Chancellor Rishi Sunak is set to announce his Spring Budget on March 3 – the first one since before the Covid-19 pandemic hit.
Mr Sunak will lay out his economic plan in a statement to the House of Commons next week, following one of the most unprecedented years for UK businesses.
The Chancellor is expected to address issues including extensions to the furlough scheme and stamp duty holiday, as well as plans for tax changes and new measures to support businesses and the self-employed.
Ahead of Wednesday’s budget, we asked business leaders in the West Midlands what’s on their wish list.
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An extension to the furlough scheme until at least the end of July and further grant support are among new measures Greater Birmingham Chambers of Commerce is urging the Government to consider.
The business body is calling on the Government to ensure additional grant support is available for closed businesses with high overheads for which the current grant levels cannot pay the bills.
It also wants non-business rate payers and businesses without commercial premises to be able to access grant support and significantly impacted supply chain firms to receive support alongside those directly required to close and/or limit their activities.
Directors of limited companies, the recently self employed, charities currently excluded from support should also be helped.
The chamber is also urging Government to extend the furlough scheme to at least the end of July.
Chief strategy officer Henrietta Brealey said: “As a whole, the support brought forward by the Government to date has been extensive and made a substantial difference to businesses’ ability to survive this period.
“However, as the months stretch on, the gaps and shortcomings for key groups are becoming all the more pressing.
“Many businesses with larger premises, particularly those in the hospitality or live events sector in high rent areas, tell us that the current grant support available does not come close to covering their fixed costs.”
Staffordshire Chambers of Commerce is also calling on the Chancellor to provide additional support for businesses.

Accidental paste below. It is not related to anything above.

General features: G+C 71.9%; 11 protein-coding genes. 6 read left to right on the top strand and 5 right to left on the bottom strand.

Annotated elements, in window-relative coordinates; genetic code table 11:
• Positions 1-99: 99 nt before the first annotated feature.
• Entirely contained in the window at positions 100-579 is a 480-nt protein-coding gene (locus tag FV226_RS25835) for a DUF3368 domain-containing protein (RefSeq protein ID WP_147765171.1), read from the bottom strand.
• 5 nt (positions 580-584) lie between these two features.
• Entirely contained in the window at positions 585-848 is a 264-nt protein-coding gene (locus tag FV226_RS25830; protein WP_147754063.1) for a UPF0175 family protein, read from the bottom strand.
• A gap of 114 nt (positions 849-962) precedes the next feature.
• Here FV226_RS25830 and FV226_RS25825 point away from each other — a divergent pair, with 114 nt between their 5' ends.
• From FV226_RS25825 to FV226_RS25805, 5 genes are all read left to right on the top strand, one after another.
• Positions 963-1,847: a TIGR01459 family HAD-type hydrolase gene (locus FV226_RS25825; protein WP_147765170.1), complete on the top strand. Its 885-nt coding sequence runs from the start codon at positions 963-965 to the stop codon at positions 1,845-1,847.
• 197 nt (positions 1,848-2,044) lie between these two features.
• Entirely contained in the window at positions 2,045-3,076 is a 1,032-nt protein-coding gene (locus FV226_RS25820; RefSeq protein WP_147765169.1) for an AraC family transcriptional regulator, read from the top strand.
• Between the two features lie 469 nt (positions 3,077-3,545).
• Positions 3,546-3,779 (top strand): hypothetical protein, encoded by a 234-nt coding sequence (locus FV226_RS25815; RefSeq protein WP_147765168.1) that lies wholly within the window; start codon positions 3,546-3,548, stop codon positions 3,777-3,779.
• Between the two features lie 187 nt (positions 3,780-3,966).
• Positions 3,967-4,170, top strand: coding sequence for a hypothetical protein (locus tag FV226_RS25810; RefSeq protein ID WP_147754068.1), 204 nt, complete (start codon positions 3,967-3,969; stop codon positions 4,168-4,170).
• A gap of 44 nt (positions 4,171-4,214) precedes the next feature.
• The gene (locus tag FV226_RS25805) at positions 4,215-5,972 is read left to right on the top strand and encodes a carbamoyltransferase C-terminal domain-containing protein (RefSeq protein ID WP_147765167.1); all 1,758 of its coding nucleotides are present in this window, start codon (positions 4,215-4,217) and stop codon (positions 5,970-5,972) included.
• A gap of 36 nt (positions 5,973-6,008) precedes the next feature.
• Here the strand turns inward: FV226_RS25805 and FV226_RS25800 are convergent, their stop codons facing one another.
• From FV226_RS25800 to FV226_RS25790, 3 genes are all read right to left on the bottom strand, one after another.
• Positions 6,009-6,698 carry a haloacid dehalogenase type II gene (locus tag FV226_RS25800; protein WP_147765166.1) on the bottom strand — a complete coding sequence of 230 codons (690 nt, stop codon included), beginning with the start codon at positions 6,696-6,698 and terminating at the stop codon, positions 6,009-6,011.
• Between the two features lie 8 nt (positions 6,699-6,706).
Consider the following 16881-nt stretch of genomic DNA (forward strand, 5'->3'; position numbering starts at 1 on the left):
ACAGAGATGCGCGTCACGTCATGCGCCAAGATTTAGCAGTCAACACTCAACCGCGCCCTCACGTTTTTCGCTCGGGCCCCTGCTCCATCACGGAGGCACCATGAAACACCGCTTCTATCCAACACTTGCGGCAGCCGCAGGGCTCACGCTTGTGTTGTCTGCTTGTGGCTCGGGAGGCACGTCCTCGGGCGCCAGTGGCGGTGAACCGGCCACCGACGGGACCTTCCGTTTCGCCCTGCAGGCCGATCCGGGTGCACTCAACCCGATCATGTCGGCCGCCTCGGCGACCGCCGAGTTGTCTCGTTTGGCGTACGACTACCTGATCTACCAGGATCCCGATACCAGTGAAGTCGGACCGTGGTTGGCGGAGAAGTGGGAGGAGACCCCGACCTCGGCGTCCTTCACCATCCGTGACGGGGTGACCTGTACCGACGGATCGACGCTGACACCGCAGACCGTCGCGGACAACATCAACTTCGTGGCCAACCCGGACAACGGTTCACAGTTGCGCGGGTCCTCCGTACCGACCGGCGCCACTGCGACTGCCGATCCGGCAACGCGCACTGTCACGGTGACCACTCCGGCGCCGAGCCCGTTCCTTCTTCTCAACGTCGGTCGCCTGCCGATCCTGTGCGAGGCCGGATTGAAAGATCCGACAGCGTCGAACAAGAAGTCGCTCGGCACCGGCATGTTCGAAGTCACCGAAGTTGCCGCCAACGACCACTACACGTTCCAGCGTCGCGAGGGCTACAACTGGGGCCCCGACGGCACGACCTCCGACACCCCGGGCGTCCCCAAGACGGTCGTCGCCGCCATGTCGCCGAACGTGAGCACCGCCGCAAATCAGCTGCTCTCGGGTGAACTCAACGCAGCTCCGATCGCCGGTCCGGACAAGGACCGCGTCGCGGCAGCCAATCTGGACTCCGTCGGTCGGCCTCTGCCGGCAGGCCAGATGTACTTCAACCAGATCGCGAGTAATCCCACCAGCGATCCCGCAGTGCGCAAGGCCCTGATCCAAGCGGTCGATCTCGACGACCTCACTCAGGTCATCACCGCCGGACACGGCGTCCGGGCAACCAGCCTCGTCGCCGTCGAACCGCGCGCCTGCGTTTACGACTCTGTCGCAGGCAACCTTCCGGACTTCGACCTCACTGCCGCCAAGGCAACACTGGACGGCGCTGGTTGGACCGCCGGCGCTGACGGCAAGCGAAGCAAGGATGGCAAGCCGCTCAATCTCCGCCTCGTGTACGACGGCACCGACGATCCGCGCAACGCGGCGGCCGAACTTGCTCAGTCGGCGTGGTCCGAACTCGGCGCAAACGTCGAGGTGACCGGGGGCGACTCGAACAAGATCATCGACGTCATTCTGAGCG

Chief executive Sara Williams said: “Staffordshire businesses urgently need a comprehensive plan to help them with business cash flow and support to protect jobs and livelihoods.
“We hope to see the Government introduce a broader range of measures to rebuild the UK economy, including boosting business investment, replacing EU funding, supporting young people in the labour market and addressing long-standing challenges facing the UK economy, such as Business Rates reform.”
Alun Rogers, chair of Stoke-on-Trent and Staffordshire LEP , believes it is “vital” that the Government invests in jobs, skills and infrastructure as well as support for businesses in the hard-hit leisure, hospitality and culture sectors.
He said: “Supporting jobs and investing in the development of skills in growth areas will be key for our region; this will enable existing businesses to innovate, future-proof and grow, as well as catalysing the creation of exciting new start-ups across the area.
“Infrastructure remains vital to the LEP and our partners. We must be able to continue to deliver major projects to help to develop the city as a more attractive place to live, work and invest as we navigate our way through recovery from the pandemic and take the lead in terms of the levelling-up agenda.
“We also need to support our hard-hit businesses across the leisure, hospitality, retail and cultural sectors; post-pandemic, these sectors are likely to experience demand like never before and so we need to provide them with the right resource and opportunity – not only to come through this and survive, but indeed to thrive for the long-term.”
Midlands transport chiefs this week outlined a £400 million wish list from the Chancellor for a raft of rail and other projects across the region.
Midlands Connect wants to see funding for improvements to road corridors such as the A50/A500 in Staffordshire and the A46 which cuts right across the region and much more regular services to and from Birmingham Moor Street station.
The body also wants a new single smart payment system for multiple transport modes, akin to the Oyster card in London.
Director Maria Machancoses said: “The Chancellor has the opportunity to demonstrate his intent.
“Pre-pandemic, we’d made huge strides in boosting the use of public transport.